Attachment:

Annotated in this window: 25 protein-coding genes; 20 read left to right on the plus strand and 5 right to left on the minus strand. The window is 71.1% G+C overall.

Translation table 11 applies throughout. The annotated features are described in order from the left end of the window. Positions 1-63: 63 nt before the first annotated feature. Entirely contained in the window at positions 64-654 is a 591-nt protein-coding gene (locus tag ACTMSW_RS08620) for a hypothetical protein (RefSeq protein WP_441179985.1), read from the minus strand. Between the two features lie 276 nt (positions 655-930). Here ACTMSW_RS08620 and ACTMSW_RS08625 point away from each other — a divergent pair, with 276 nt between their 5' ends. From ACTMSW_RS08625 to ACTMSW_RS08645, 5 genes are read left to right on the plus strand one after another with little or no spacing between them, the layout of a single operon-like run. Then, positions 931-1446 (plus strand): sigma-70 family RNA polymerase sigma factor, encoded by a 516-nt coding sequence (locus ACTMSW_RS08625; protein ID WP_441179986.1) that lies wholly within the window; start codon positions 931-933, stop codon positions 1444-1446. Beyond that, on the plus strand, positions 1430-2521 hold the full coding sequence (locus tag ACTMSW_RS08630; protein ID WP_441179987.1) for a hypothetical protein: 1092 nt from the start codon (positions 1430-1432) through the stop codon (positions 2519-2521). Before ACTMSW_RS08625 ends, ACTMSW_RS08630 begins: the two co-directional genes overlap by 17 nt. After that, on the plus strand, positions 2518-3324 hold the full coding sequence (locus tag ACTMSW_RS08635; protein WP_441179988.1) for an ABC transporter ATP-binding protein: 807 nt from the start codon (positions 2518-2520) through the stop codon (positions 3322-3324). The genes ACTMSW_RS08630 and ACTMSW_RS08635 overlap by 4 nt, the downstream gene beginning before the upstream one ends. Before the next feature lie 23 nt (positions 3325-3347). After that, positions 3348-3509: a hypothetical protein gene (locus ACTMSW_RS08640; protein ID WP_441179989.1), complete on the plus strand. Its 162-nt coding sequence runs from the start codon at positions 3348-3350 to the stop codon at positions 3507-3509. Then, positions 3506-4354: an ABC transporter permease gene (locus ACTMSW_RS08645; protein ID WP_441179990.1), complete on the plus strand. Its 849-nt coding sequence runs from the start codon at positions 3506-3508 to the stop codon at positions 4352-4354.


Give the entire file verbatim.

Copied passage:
Annotated in this window: 25 protein-coding genes; 20 read left to right on the plus strand and 5 right to left on the minus strand. The window is 71.1% G+C overall.

Translation table 11 applies throughout. The annotated features are described in order from the left end of the window. Positions 1-63: 63 nt before the first annotated feature. Entirely contained in the window at positions 64-654 is a 591-nt protein-coding gene (locus tag ACTMSW_RS08620) for a hypothetical protein (RefSeq protein WP_441179985.1), read from the minus strand. Between the two features lie 276 nt (positions 655-930). Here ACTMSW_RS08620 and ACTMSW_RS08625 point away from each other — a divergent pair, with 276 nt between their 5' ends. From ACTMSW_RS08625 to ACTMSW_RS08645, 5 genes are read left to right on the plus strand one after another with little or no spacing between them, the layout of a single operon-like run. Then, positions 931-1446 (plus strand): sigma-70 family RNA polymerase sigma factor, encoded by a 516-nt coding sequence (locus ACTMSW_RS08625; protein ID WP_441179986.1) that lies wholly within the window; start codon positions 931-933, stop codon positions 1444-1446. Beyond that, on the plus strand, positions 1430-2521 hold the full coding sequence (locus tag ACTMSW_RS08630; protein ID WP_441179987.1) for a hypothetical protein: 1092 nt from the start codon (positions 1430-1432) through the stop codon (positions 2519-2521). Before ACTMSW_RS08625 ends, ACTMSW_RS08630 begins: the two co-directional genes overlap by 17 nt. After that, on the plus strand, positions 2518-3324 hold the full coding sequence (locus tag ACTMSW_RS08635; protein WP_441179988.1) for an ABC transporter ATP-binding protein: 807 nt from the start codon (positions 2518-2520) through the stop codon (positions 3322-3324). The genes ACTMSW_RS08630 and ACTMSW_RS08635 overlap by 4 nt, the downstream gene beginning before the upstream one ends. Before the next feature lie 23 nt (positions 3325-3347). After that, positions 3348-3509: a hypothetical protein gene (locus ACTMSW_RS08640; protein ID WP_441179989.1), complete on the plus strand. Its 162-nt coding sequence runs from the start codon at positions 3348-3350 to the stop codon at positions 3507-3509. Then, positions 3506-4354: an ABC transporter permease gene (locus ACTMSW_RS08645; protein ID WP_441179990.1), complete on the plus strand. Its 849-nt coding sequence runs from the start codon at positions 3506-3508 to the stop codon at positions 4352-4354.